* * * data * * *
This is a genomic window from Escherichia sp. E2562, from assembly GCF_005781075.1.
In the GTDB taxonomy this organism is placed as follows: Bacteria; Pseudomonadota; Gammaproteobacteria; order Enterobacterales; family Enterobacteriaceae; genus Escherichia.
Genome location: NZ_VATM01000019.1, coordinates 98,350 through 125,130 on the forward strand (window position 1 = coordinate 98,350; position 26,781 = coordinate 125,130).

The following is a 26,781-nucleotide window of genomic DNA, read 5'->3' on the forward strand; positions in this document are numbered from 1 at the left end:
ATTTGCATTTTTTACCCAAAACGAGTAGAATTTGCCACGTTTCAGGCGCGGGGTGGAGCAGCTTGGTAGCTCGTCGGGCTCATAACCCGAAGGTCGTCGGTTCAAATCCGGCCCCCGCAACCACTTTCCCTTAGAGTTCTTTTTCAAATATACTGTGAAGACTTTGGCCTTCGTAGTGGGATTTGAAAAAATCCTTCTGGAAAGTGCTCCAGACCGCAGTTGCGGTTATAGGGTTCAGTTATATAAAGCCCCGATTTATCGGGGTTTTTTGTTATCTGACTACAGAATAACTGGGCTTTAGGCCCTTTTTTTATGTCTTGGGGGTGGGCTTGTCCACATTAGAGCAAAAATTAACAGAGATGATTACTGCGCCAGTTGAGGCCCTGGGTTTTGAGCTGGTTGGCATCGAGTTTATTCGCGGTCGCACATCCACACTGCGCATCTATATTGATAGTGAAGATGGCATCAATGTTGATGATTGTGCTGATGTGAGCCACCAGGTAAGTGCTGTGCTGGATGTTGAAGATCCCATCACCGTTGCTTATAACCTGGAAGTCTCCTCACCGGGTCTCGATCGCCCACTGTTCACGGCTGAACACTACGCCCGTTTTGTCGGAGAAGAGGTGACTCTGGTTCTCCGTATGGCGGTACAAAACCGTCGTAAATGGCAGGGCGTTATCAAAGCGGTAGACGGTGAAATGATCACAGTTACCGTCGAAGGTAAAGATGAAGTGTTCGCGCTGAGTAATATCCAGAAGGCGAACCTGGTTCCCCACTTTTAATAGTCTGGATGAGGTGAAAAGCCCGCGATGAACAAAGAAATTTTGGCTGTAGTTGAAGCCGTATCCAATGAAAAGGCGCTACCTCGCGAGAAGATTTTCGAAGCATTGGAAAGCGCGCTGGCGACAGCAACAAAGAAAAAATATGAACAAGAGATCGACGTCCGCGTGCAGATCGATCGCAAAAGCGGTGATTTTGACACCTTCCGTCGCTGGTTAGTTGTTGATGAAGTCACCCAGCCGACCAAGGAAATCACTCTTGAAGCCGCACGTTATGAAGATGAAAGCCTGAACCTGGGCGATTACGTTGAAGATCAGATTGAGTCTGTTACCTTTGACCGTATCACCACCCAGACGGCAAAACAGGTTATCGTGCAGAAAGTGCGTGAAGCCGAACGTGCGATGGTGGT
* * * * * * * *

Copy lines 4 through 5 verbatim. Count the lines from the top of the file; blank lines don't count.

The following is a 26,781-nucleotide window of genomic DNA, read 5'->3' on the forward strand; positions in this document are numbered from 1 at the left end:
ATTTGCATTTTTTACCCAAAACGAGTAGAATTTGCCACGTTTCAGGCGCGGGGTGGAGCAGCTTGGTAGCTCGTCGGGCTCATAACCCGAAGGTCGTCGGTTCAAATCCGGCCCCCGCAACCACTTTCCCTTAGAGTTCTTTTTCAAATATACTGTGAAGACTTTGGCCTTCGTAGTGGGATTTGAAAAAATCCTTCTGGAAAGTGCTCCAGACCGCAGTTGCGGTTATAGGGTTCAGTTATATAAAGCCCCGATTTATCGGGGTTTTTTGTTATCTGACTACAGAATAACTGGGCTTTAGGCCCTTTTTTTATGTCTTGGGGGTGGGCTTGTCCACATTAGAGCAAAAATTAACAGAGATGATTACTGCGCCAGTTGAGGCCCTGGGTTTTGAGCTGGTTGGCATCGAGTTTATTCGCGGTCGCACATCCACACTGCGCATCTATATTGATAGTGAAGATGGCATCAATGTTGATGATTGTGCTGATGTGAGCCACCAGGTAAGTGCTGTGCTGGATGTTGAAGATCCCATCACCGTTGCTTATAACCTGGAAGTCTCCTCACCGGGTCTCGATCGCCCACTGTTCACGGCTGAACACTACGCCCGTTTTGTCGGAGAAGAGGTGACTCTGGTTCTCCGTATGGCGGTACAAAACCGTCGTAAATGGCAGGGCGTTATCAAAGCGGTAGACGGTGAAATGATCACAGTTACCGTCGAAGGTAAAGATGAAGTGTTCGCGCTGAGTAATATCCAGAAGGCGAACCTGGTTCCCCACTTTTAATAGTCTGGATGAGGTGAAAAGCCCGCGATGAACAAAGAAATTTTGGCTGTAGTTGAAGCCGTATCCAATGAAAAGGCGCTACCTCGCGAGAAGATTTTCGAAGCATTGGAAAGCGCGCTGGCGACAGCAACAAAGAAAAAATATGAACAAGAGATCGACGTCCGCGTGCAGATCGATCGCAAAAGCGGTGATTTTGACACCTTCCGTCGCTGGTTAGTTGTTGATGAAGTCACCCAGCCGACCAAGGAAATCACTCTTGAAGCCGCACGTTATGAAGATGAAAGCCTGAACCTGGGCGATTACGTTGAAGATCAGATTGAGTCTGTTACCTTTGACCGTATCACCACCCAGACGGCAAAACAGGTTATCGTGCAGAAAGTGCGTGAAGCCGAACGTGCGATGGTGGT